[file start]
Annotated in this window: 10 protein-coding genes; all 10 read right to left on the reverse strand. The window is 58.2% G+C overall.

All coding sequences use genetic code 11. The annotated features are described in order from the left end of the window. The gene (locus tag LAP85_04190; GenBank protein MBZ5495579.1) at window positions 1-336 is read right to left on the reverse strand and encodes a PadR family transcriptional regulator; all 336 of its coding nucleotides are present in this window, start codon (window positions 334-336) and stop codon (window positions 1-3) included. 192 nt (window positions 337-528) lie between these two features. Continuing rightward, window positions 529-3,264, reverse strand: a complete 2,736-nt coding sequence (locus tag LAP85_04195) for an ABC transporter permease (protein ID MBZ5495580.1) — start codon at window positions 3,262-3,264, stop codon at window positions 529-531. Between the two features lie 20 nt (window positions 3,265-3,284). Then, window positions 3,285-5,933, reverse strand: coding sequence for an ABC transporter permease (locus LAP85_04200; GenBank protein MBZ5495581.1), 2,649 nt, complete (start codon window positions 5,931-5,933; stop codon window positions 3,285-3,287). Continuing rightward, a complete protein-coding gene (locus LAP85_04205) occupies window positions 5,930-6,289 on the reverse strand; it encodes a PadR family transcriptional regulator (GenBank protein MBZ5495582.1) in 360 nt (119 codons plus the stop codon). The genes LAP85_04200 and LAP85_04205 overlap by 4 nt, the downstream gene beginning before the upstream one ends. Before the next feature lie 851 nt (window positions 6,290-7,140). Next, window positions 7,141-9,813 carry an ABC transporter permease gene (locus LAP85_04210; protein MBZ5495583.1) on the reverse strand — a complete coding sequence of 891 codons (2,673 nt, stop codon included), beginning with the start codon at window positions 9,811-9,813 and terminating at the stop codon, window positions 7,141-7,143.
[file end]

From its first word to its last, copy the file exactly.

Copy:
Annotated in this window: 10 protein-coding genes; all 10 read right to left on the reverse strand. The window is 58.2% G+C overall.

All coding sequences use genetic code 11. The annotated features are described in order from the left end of the window. The gene (locus tag LAP85_04190; GenBank protein MBZ5495579.1) at window positions 1-336 is read right to left on the reverse strand and encodes a PadR family transcriptional regulator; all 336 of its coding nucleotides are present in this window, start codon (window positions 334-336) and stop codon (window positions 1-3) included. 192 nt (window positions 337-528) lie between these two features. Continuing rightward, window positions 529-3,264, reverse strand: a complete 2,736-nt coding sequence (locus tag LAP85_04195) for an ABC transporter permease (protein ID MBZ5495580.1) — start codon at window positions 3,262-3,264, stop codon at window positions 529-531. Between the two features lie 20 nt (window positions 3,265-3,284). Then, window positions 3,285-5,933, reverse strand: coding sequence for an ABC transporter permease (locus LAP85_04200; GenBank protein MBZ5495581.1), 2,649 nt, complete (start codon window positions 5,931-5,933; stop codon window positions 3,285-3,287). Continuing rightward, a complete protein-coding gene (locus LAP85_04205) occupies window positions 5,930-6,289 on the reverse strand; it encodes a PadR family transcriptional regulator (GenBank protein MBZ5495582.1) in 360 nt (119 codons plus the stop codon). The genes LAP85_04200 and LAP85_04205 overlap by 4 nt, the downstream gene beginning before the upstream one ends. Before the next feature lie 851 nt (window positions 6,290-7,140). Next, window positions 7,141-9,813 carry an ABC transporter permease gene (locus LAP85_04210; protein MBZ5495583.1) on the reverse strand — a complete coding sequence of 891 codons (2,673 nt, stop codon included), beginning with the start codon at window positions 9,811-9,813 and terminating at the stop codon, window positions 7,141-7,143.